Back in January, I wrote that my “One Little Word” for the year would be patience. I need it more than ever this week.
“MOMMA!!!!!” Lily hollered as she pounded on the counter with a wooden block. “I NEED TO TELL YOU SOMETHING!!!!!” Jackson could sense his older sister’s mood and cried louder.
I made eye contact with my husband, who looked as exhausted as I felt. Our kids were wearing us down. Yelling. Crying. Screaming. Pounding on things. It was 4:45pm. What we call ‘the witching hour’ in our house because everybody just sort of falls apart at that time of day. All of us. We get tired, hungry, cranky–and the kids get very loud.
I spoke with as calm a voice as I could muster. “Lily, use an indoor voice please. No need to shout.”
Lily pounded on the counter for emphasis. “BUT JACKSON IS SCREAMING AND YOU CAN’T HEAR ME UNLESS I AM SHOUTING!”
It was true. Jackson was wailing so loudly that I was pretty sure there would be permanent damage to my ear drums. I set him down in his high chair, and he cried even louder.
I let out a huge tired sigh. And just as I was about to let myself collapse on to a stool in exhaustion I saw out of the corner of my eye Lily pulling the stool away, right from under me. There wasn’t anything I could do — I was already falling, hard, onto the kitchen floor. I slammed my elbow on the granite counter top on the way down, and landed on my hip.
Worse, before I even realized what I was saying, I heard myself cry out in surprise, “Lily!”
Instantly, I regretted it. Lily’s face crumpled. “I DIDN’T MEAN TO!” she sobbed. She ran from the room. Jackson’s crying changed from tired tears to the real kind. I am the worst mother in the entire world. I thought to myself. Lily will never forget this. She’ll remember this moment for the rest of her life. The day her mom blamed her for pulling a stool out from underneath her.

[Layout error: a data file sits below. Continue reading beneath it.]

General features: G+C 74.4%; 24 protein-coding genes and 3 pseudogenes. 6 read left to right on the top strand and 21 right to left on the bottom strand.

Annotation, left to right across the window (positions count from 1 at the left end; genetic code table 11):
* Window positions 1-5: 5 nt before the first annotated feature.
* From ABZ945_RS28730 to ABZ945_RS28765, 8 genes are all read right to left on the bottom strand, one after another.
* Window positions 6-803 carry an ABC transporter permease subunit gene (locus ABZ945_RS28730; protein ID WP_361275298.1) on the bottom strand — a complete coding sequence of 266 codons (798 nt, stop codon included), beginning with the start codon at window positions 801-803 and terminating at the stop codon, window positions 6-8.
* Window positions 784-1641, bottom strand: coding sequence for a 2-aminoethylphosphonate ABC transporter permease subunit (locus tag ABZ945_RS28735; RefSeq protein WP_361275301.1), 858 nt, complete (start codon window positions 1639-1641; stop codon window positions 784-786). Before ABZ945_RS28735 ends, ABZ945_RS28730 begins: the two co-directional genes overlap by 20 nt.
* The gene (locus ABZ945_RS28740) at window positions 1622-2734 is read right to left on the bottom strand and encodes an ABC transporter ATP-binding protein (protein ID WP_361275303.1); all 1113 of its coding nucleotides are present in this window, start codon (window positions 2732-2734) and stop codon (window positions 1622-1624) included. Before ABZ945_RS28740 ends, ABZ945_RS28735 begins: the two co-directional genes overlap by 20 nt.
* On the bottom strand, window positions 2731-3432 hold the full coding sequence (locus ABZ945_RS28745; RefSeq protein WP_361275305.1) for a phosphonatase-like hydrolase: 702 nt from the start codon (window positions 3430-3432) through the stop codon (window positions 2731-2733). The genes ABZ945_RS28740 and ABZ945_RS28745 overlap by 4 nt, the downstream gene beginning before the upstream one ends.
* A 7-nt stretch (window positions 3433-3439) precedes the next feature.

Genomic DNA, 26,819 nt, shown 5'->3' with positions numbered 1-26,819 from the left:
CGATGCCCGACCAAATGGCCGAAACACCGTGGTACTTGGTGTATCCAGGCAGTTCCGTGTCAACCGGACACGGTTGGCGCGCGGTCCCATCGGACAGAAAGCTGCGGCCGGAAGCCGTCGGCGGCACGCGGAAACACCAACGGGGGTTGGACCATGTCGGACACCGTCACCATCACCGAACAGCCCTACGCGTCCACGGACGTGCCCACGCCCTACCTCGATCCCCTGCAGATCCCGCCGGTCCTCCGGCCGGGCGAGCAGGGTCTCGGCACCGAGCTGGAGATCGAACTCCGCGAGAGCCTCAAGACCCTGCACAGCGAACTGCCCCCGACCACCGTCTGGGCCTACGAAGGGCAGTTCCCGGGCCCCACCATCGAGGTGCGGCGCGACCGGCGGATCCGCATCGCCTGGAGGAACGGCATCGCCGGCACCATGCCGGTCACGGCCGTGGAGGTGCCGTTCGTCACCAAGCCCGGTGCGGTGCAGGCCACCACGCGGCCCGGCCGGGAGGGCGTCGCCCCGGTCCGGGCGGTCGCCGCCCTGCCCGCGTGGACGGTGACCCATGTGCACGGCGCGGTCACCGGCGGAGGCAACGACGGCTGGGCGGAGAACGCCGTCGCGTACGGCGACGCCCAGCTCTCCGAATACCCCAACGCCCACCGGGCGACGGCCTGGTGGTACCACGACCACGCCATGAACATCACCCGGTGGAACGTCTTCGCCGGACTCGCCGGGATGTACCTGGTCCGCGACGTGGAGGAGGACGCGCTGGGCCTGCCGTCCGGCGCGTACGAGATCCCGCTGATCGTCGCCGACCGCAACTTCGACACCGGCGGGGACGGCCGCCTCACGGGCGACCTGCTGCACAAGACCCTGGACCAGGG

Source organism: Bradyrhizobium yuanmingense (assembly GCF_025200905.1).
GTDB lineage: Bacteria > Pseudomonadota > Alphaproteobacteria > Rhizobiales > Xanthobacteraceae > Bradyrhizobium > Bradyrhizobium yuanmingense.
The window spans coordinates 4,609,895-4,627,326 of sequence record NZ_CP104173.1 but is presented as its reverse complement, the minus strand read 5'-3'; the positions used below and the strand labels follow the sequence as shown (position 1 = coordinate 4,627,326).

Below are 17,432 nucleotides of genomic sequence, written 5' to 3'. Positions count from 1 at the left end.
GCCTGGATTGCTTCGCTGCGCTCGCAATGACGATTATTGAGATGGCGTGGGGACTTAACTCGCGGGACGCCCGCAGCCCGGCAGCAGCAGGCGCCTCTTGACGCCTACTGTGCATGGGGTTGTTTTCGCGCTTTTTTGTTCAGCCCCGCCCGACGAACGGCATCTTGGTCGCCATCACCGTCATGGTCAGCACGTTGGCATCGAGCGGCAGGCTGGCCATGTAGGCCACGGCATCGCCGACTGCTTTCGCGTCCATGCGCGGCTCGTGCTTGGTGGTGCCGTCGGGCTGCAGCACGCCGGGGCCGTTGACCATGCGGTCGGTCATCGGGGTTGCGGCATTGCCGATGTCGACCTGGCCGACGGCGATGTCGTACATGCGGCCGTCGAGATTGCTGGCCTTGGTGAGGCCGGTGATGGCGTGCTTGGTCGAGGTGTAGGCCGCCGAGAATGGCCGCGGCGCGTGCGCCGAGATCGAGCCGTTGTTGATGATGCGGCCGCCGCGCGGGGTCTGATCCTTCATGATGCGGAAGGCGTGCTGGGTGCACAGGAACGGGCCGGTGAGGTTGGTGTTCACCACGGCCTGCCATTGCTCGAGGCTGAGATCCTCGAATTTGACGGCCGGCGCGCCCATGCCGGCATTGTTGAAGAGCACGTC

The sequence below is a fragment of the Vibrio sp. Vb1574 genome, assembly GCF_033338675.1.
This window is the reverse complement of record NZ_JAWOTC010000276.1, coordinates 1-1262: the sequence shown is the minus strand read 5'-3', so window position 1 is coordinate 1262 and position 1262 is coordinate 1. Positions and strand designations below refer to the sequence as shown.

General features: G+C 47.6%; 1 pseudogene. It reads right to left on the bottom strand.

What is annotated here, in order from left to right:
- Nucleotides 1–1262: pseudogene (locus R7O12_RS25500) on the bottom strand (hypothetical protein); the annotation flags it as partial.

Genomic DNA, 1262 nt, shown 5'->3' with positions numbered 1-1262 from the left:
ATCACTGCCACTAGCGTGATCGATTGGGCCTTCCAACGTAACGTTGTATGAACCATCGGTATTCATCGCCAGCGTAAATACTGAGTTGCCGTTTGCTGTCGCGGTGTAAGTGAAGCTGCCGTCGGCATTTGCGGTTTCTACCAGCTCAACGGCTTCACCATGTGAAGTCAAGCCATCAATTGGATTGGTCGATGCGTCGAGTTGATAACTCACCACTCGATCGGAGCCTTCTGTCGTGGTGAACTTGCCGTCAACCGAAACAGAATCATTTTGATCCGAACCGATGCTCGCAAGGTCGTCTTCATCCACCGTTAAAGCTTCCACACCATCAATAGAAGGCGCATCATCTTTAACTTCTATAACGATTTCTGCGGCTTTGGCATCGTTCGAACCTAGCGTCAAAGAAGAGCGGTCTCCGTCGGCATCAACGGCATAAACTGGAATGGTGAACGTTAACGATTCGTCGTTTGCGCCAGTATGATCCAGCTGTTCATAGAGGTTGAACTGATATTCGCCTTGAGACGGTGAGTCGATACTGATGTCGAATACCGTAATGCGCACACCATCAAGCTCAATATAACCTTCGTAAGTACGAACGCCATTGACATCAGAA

I pulled myself up, reeling with frustration, unable to think what to do.
What do I do now? What do I say?
“I’m going to go for a little walk,” I said. I picked up Indie, our dog, and he and I headed out the door.
Indie didn’t want to go. When Lily is crying, he cries and cries right along with her and won’t leave her side. I gave him a gentle tug. “Come on Indie, we’ll be back in a minute.” As Indie and I walked away from the house, I could hear my husband, Brinton, trying to console Lily. I could hear Jackson crying. I heard the kitchen timer on the stove go off, telling us that dinner was finally ready. Indie kept looking back over his shoulder, every ten feet or so, until we got out of the driveway.
It was a beautiful spring evening. Unseasonably warm, sunny. We rounded the corner and walked past our neighborhood park. Everybody calls it the Pirate Ship Park because there is a huge play structure shaped like a ship that the kids love to play on. As Indie and I approached, I saw that there was a group of middle school boys all around the ship. This made me smile. I hoped that Jackson and Lily would someday have a group of neighborhood friends to hang out with at the very same park.
Then I saw that the boys were wearing costumes – eye patches and wigs- and they were filming each other.
I nearly forgot about the craziness at home. There’s nothing that makes me happier than middle schoolers doing adorable middle schooler stuff–like making pirate movies in the park on a Sunday evening.
As Indie and I headed back, he picked up the pace as we got closer to home, eager to get back to Lily. I reached down and scratched the top of his furry head. “Don’t worry buddy,” I said to him, “we”ll cheer up Lily and Jackson when we get home. We’ll give them a big hug right when we walk through the door.”
And we did.